That all changes in a big way when a group of genuine space aliens from a planet with no concept of fiction arrive on Earth. The Thermians have been monitoring the transmission of "historical documents" from our planet, and now request assistance from the valiant crew of the NSEA Protector to help them deal with an evil grasshopper-like warlord called Sarris who wants to wipe them out. To prepare, they've studied every episode in depth and built an exact replica of the Protector spaceship and one that actually works. All they need is the heroic Capt. Peter Taggart (Nesmith's alter ego) to tell them what to do. Now, the band of has-beens will need to muster up the courage and conviction to become the people they've long pretended to be.
The genius of 'Galaxy Quest' is that it functions as both a cunning satire of all things science fiction and 'Trek' related, and yet also a loving tribute to them. The film's creators obviously love and respect the real 'Star Trek' and its fans, but aren't afraid to poke a little fun. The film is filled with clever references and twists on such things as phasers, tricorders, transporters, communicators, shuttlecraft, warp drive, force fields, the universal translator, and assorted nonsense technobabble. The ship's bridge shakes when attacked. Alien planets naturally have Earth-like gravity and air. The daring captain will of course find excuse to tear off his shirt. When it comes down to it, even the show's fans will play an important role in the adventure.
Tim Allen is surprisingly well-cast as the cocky, vain, attention-hogging blowhard who must find the hero within after his confidence is shaken. Alan Rickman embodies defeated dignity as the classically-trained actor forever trapped in a role he hates. I don't generally think of Sigourney Weaver as "sex symbol," but the actress really had it going on in this film. She's smart, and knows how to deliver an exasperated one-liner. Also hilarious is Sam Rockwell as the anonymous random crewmember convinced that he's expendable and doomed to die horrifically. Backing them up are some very funny supporting actors such as Enrico Colantoni, Rainn Wilson, Missi Pyle, and Justin Long, many in early screen roles?
'Galaxy Quest' is a true sci-fi spoof, but also a legitimately very funny and exciting story in its own right. The characters are well-developed, the dialogue is sharp, and the jokes consistently hit their targets with laser-like precision. You don't have to be a Trekkie to appreciate this comedy, though it certainly doesn't hurt.
One interesting information I found out is “Reaction quotes from Star Trek actors” and I thought you would like to read these quotes, as I think it shows you how genuinely loved these actors loved ‘Galaxy Quest’ and now read on . . .
"I had originally not wanted to see Galaxy Quest because I heard that it was making fun of Star Trek, and then Jonathan Frakes rang me up and said "You must not miss this movie! See it on a Saturday night in a full theatre." And I did, and of course I found it was brilliant. Brilliant. No one laughed louder or longer in the cinema than I did, but the idea that the ship was saved and all of our heroes in that movie were saved simply by the fact that there were fans who did understand the scientific principles on which the ship worked was absolutely wonderful. And it was both funny and also touching in that it paid tribute to the dedication of these fans." — Patrick Stewart.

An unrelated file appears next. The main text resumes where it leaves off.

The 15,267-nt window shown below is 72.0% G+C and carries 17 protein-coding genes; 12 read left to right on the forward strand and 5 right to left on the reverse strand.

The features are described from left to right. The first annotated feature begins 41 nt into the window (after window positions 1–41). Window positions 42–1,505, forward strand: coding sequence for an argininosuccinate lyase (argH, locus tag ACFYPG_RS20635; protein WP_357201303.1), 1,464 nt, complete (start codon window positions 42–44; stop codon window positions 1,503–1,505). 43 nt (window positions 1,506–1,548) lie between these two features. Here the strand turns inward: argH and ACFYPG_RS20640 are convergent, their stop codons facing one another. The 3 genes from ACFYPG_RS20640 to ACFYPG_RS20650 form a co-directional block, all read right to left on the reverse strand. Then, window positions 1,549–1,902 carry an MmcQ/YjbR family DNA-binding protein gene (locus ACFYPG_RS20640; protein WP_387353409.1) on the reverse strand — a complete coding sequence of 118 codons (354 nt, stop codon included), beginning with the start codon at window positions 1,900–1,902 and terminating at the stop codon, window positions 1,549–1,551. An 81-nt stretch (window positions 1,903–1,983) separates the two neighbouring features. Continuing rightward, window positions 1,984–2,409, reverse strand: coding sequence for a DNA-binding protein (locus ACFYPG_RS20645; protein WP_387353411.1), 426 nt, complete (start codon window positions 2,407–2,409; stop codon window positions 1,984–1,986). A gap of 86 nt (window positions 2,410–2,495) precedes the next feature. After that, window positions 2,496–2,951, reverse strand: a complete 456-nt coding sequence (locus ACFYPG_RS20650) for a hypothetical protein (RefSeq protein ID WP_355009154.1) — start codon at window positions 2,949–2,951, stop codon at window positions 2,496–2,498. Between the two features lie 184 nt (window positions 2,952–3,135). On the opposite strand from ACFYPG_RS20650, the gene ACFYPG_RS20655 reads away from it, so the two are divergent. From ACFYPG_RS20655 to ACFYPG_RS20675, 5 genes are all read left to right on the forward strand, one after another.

"I loved Galaxy Quest. I thought it was brilliant satire, not only of Trek, but of fandom in general. The only thing I wish they had done was cast me in it, and have me play a freaky fan boy who keeps screaming at the actor who played "the kid" about how awful it was that there was a kid on the spaceship. Alas." — Wil Wheaton.
"I think it's a chillingly realistic documentary. [laughs] The details in it, I recognised every one of them. It is a powerful piece of documentary filmmaking. And I do believe that when we get kidnapped by aliens, it's going to be the genuine, true Star Trek fans who will save the day. ... I was rolling in the aisles. And Tim Allen [star] had that Shatner-esque swagger down pat. And I roared when the shirt came off, and Sigourney Weaver [co-star] rolls her eyes and says, 'There goes that shirt again.' ... How often did we hear that on the set? [Laughs.]" - George Takei
Blu-ray Video Quality – DreamWorks Pictures presents ‘Galaxy Quest’ in a very respectable 2.35:1 aspect ratio and especially in a beautiful 1080p encode image that is well detailed and highly pleasing. Elements in the crew's costumes, against the set design, and across metallic elements are presented in attractively well-sketched fashion, while facial close-ups and the desert location shots aptly preserve natural textures. The computer-generated elements pour through the image to degrees that retained motion and line integrity well, even if they're showing a bit of their age. Contrast levels also look exceptional, holding onto minor gradient shifts in shady sequences and preserving depth to proper degrees. Appearing largely similar in palette to the previous standard-definition editions, it does suffer from a few colour solidity issues against many of its backdrops. It occurs throughout, though the night-time sequence with Nesmith in his mansion shows a good amount of the issues. Also, grain pushes over towards digital blocking and compression issues instead of natural film grain, while a noticeably amount of dots and blips with print damage can be seem. These elements keep the image looking a little more digital than expected, yet it's still a very attractive upgrade over the standard-definition counterparts that only stray from excellence by a few paces.